Do I like Bartlett and Coote’s book? No, not really. Agreed, the colour palette is totally me. And ditto the abundance of flower filled jugs and jam jars, and all that lovely, lovely linen, and the painted pebble-grey wood panelling. But, although admittedly a very pretty book, it is also a profoundly annoying one. Faced with statements like “this opulent yet low-key dwelling” I’m too busy complaining about the oxymoron – surely nothing can be both ostentatious and restrained - to appreciate the authors' passion for “chalky pastels” and “distressed patinas”. The important question, though, is ‘Will my sister like this book’? And yes, I think she will, because after careful consideration I’ve concluded that, unlike me, she probably is from planet Bartlett and Coote. Happy Birthday Sis!

All photographs in this post are of Atlanta Bartlett and Dave Coote’s Pale and Interesting: decorating with whites, pastels and neutrals for a warm and welcoming home, 2011, published by Ryland Peters and Small, ISBN 978-1-84975-112-4
  1. As I read the title of the post I thought it was referring to someone's complexion - now I'm disappointed. Really, that "distressed patina" is the worst decorating cliche of the late 20th century. The book looks like every home furnishings catalog I've seen for the past twenty years here in the US. And yes, it's pretentious and dishonest: what's so simple about keeping white walls and furniture clean?
    But enough of my ranting. At least your sister and b-in-law are enjoying the process, right?
    -- stashdragon

  2. I can't tell you how much i enjoyed your post. Something about the honest way you write or the way things resonate with me, I don't know. I expect your sister will enjoy the book, even though I know nothing about her. You have a gift for words and I hope you'll keep writing.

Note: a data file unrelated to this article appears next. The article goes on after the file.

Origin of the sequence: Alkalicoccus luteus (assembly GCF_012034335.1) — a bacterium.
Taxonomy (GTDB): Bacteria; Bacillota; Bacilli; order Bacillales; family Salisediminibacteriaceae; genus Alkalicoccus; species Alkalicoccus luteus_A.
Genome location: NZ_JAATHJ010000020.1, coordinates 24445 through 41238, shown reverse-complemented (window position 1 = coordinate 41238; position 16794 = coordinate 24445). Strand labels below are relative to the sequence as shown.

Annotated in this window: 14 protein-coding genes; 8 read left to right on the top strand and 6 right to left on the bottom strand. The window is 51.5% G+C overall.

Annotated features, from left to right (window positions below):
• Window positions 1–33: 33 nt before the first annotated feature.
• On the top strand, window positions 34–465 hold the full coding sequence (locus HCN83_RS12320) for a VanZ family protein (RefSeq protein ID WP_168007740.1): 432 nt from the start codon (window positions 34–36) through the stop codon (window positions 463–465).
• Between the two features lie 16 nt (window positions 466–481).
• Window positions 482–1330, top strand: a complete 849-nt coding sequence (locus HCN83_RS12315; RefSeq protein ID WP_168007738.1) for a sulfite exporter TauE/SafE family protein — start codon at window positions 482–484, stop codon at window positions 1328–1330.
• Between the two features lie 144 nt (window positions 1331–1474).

3. I LOVED this.....your gentle prose and interesting way of writing had me hooked and interested from the start ~ you certainly have a way with words Annie, and I could read them all day!
    SO many points that you made in this post made me smile, and think "that's just how I feel".......birds of a feather we must be in many ways!
    Carry on writing and thanks for a great Saturday morning read, it was better than the papers!
    Karen @ Lavender and Lovage

  4. I couldn't agree more Annie. I am sometimes seduced by books like this. They always leave me feeling cheesed off and discontented with my lot. You are right, they never show interiors of modern houses with plastic windows and laminated floors. They are always expensive too, give me a cookery book any day.

  5. Must admit I had thought about buying/borrowing this book! so good to hear your thoughts ... we live happily in perennial disorder, surely this is normal?!
    hello from Snowy to your doggies

  6. "Be bold with battleship grey.." Enuff said.

  7. Well, it is a beautiful book although, yes, many of these interiors/books do sell a very glossy lie ;) I am perhaps a dual citizen of your knitting planet and your sister's decorating planet ;) I love the process of creating a home and a cozy environment. When I was a kid, I had neighbors who would let me go in and decorate their house as I saw fit, haha. Perhaps its like an extension of painting to me.